5. Hubert

    Hubert New Member

    I am using analogue one, hygrometer and thermometer. I will try to handle him in 2 days. Thats another thing, I just haven't got enough time to handle him regularly.
    Thanks for your input I really appreciate it.
     
  6. MorganLeFay

    MorganLeFay Elite Member

    Analogue thermometres/hygrometres are very inaccurate. It's quite possible that the real temperatures/humidity inside the enclosure are actually very different from what these instruments are showing. If I were you, I'd get a digital one, they're really not that expensive and are way more accurate than analogue ones. You need to know the exact parametres at all times. The health and wellbeing of your snake depends on the conditions you provide it with, and you know - better safe than sorry. Your snake is basically displaying 'red flag' behaviour, so you have to evaluate the conditions in his viv ASAP. That being said, I wish you all the best and I hope a vet visit won't be necessary. Do invest in digital instruments, though - you won't regret it. I paid about 15 dollars for mine and I'm really happy with it.
     
  7. Hubert

    Hubert New Member

    Thanks al lot MorganLeFay! I am getting paid tomorrow and its gonna be first thing I buy! One more thing how do I increase temperature and decrease humidity in his viv? Any ideas? Thanks again!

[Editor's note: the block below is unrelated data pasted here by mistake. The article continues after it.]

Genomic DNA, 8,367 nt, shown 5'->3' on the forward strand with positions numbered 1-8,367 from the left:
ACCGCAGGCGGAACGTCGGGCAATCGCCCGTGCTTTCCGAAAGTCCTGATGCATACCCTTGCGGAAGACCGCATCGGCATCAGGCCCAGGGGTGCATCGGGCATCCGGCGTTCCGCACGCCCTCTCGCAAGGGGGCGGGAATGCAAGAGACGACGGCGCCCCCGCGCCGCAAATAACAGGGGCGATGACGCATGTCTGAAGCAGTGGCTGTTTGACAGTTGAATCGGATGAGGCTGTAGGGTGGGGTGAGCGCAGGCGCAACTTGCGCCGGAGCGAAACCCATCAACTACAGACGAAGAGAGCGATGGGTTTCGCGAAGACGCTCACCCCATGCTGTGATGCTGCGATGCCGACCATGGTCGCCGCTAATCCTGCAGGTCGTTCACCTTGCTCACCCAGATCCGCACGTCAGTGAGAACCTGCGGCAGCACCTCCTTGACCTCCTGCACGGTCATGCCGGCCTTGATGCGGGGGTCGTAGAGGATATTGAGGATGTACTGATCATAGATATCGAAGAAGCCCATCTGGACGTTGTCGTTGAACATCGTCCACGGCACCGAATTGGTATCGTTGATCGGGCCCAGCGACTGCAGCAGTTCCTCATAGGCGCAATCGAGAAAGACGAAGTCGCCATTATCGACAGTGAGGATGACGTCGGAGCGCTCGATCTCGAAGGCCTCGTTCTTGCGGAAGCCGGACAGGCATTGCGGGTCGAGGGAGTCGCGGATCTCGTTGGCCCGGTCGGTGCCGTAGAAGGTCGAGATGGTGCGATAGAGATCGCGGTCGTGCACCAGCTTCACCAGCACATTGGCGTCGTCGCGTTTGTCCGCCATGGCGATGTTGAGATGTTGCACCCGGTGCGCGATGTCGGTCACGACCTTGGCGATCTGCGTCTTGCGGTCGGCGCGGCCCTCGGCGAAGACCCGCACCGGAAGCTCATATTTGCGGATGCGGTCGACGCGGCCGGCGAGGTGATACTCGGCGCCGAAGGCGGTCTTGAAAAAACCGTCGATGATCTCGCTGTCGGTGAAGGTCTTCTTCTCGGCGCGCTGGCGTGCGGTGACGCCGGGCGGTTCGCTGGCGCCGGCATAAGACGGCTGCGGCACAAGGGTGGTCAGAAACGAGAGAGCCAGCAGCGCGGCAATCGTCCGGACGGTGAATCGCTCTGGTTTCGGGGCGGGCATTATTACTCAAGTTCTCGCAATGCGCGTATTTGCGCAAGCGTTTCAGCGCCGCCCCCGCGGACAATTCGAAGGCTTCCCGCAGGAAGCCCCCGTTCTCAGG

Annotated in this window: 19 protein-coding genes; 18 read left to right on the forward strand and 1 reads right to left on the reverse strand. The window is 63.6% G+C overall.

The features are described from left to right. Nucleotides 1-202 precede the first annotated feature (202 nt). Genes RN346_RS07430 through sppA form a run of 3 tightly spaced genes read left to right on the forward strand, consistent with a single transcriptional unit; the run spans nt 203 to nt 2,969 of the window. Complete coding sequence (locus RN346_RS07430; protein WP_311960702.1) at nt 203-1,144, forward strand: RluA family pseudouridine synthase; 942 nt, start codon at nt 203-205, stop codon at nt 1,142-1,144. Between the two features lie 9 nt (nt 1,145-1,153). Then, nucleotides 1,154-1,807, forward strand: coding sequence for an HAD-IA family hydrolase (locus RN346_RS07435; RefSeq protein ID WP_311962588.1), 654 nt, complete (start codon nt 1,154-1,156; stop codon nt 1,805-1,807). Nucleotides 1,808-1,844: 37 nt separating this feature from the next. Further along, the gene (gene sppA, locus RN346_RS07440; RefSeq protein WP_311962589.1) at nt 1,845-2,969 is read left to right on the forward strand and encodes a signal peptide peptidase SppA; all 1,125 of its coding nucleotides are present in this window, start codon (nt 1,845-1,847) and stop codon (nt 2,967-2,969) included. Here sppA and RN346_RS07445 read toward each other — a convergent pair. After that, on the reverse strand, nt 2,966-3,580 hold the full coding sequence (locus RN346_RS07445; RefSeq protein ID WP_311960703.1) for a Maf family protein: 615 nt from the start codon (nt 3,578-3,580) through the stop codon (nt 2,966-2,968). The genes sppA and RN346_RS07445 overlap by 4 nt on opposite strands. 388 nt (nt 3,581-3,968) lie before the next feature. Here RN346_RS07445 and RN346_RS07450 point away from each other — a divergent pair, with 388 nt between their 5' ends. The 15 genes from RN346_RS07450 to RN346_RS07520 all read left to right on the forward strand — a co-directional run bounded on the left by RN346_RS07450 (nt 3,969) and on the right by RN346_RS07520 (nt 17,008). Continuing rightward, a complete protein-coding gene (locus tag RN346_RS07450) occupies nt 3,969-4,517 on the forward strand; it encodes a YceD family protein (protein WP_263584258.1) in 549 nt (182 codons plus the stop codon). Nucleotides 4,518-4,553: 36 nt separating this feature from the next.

8. MorganLeFay

    MorganLeFay Elite Member

    It depends on the kind of heating equipment you're using. Do you have a thermostat? If you do, you just have to set it to a higher temperature, and that's it:) If you don't have a thermostat, you can maybe get a heat bulb or a ceramic heat emiter and put it at one end of the enclosure, so that it can create a nice basking spot of about 90 F. However, you need to make sure that the snake can't burn himself against the bulb (it should be minimum 30cm above the snake at all times) and the wattage is appropriate for your enclosure (i.e. not too strong and not too weak). Heat bulbs tend to dry the air out, so you'll solve 2 problems at once:) You can also get (if you don't have it yet) an undertank heater that you'll put on the same side as the lamp. Make sure that the temperature in the basking area (hot spot) is about 90 degrees, and the cool end stays in the lower 80s, and everything should be fine. I don't know the size/layout of your enclosure (does it have a screen top?) or the equipment you already have, so it's difficult to recommend anything specific. When you increase the temperature, the humidity is likely to drop on its own. Don't spray the enclosure, and offer water not more often than once a week. When you do, keep the water bowl in the enclosure for 24h and then remove it.
     

Share This Page